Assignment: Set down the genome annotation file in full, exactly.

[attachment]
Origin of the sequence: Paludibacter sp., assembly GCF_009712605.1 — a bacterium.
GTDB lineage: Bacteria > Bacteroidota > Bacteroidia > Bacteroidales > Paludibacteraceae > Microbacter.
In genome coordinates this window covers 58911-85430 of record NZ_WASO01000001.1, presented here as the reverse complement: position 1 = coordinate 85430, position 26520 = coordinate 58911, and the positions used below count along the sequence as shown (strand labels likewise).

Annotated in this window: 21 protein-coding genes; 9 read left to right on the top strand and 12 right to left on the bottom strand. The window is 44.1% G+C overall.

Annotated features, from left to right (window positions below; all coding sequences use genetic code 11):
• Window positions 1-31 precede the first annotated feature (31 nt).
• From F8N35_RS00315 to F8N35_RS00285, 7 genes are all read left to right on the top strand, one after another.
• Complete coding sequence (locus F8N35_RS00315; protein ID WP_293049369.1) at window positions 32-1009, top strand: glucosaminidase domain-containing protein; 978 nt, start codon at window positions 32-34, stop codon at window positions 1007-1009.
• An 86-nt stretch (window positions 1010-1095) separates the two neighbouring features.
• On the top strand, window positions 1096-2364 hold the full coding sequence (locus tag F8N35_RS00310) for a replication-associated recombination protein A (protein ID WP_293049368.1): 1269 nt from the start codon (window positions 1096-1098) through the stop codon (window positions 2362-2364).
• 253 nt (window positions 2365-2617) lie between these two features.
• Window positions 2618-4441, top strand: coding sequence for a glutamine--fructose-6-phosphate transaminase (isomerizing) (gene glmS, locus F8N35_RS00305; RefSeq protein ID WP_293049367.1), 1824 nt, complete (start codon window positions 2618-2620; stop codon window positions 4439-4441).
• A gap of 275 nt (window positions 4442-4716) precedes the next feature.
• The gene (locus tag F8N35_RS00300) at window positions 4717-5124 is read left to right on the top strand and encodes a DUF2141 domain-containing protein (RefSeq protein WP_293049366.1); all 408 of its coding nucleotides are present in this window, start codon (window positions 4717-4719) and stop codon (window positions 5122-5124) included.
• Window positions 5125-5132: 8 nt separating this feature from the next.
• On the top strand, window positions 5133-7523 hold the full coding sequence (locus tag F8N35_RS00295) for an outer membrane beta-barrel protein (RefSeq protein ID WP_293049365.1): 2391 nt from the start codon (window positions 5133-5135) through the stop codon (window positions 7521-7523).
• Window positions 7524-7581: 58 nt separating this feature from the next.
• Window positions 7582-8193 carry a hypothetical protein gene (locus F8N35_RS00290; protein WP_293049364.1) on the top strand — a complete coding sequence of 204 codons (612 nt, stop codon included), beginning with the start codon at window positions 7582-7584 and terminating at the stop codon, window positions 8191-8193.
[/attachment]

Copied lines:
Origin of the sequence: Paludibacter sp., assembly GCF_009712605.1 — a bacterium.
GTDB lineage: Bacteria > Bacteroidota > Bacteroidia > Bacteroidales > Paludibacteraceae > Microbacter.
In genome coordinates this window covers 58911-85430 of record NZ_WASO01000001.1, presented here as the reverse complement: position 1 = coordinate 85430, position 26520 = coordinate 58911, and the positions used below count along the sequence as shown (strand labels likewise).

Annotated in this window: 21 protein-coding genes; 9 read left to right on the top strand and 12 right to left on the bottom strand. The window is 44.1% G+C overall.

Annotated features, from left to right (window positions below; all coding sequences use genetic code 11):
• Window positions 1-31 precede the first annotated feature (31 nt).
• From F8N35_RS00315 to F8N35_RS00285, 7 genes are all read left to right on the top strand, one after another.
• Complete coding sequence (locus F8N35_RS00315; protein ID WP_293049369.1) at window positions 32-1009, top strand: glucosaminidase domain-containing protein; 978 nt, start codon at window positions 32-34, stop codon at window positions 1007-1009.
• An 86-nt stretch (window positions 1010-1095) separates the two neighbouring features.
• On the top strand, window positions 1096-2364 hold the full coding sequence (locus tag F8N35_RS00310) for a replication-associated recombination protein A (protein ID WP_293049368.1): 1269 nt from the start codon (window positions 1096-1098) through the stop codon (window positions 2362-2364).
• 253 nt (window positions 2365-2617) lie between these two features.
• Window positions 2618-4441, top strand: coding sequence for a glutamine--fructose-6-phosphate transaminase (isomerizing) (gene glmS, locus F8N35_RS00305; RefSeq protein ID WP_293049367.1), 1824 nt, complete (start codon window positions 2618-2620; stop codon window positions 4439-4441).
• A gap of 275 nt (window positions 4442-4716) precedes the next feature.
• The gene (locus tag F8N35_RS00300) at window positions 4717-5124 is read left to right on the top strand and encodes a DUF2141 domain-containing protein (RefSeq protein WP_293049366.1); all 408 of its coding nucleotides are present in this window, start codon (window positions 4717-4719) and stop codon (window positions 5122-5124) included.
• Window positions 5125-5132: 8 nt separating this feature from the next.
• On the top strand, window positions 5133-7523 hold the full coding sequence (locus tag F8N35_RS00295) for an outer membrane beta-barrel protein (RefSeq protein ID WP_293049365.1): 2391 nt from the start codon (window positions 5133-5135) through the stop codon (window positions 7521-7523).
• Window positions 7524-7581: 58 nt separating this feature from the next.
• Window positions 7582-8193 carry a hypothetical protein gene (locus F8N35_RS00290; protein WP_293049364.1) on the top strand — a complete coding sequence of 204 codons (612 nt, stop codon included), beginning with the start codon at window positions 7582-7584 and terminating at the stop codon, window positions 8191-8193.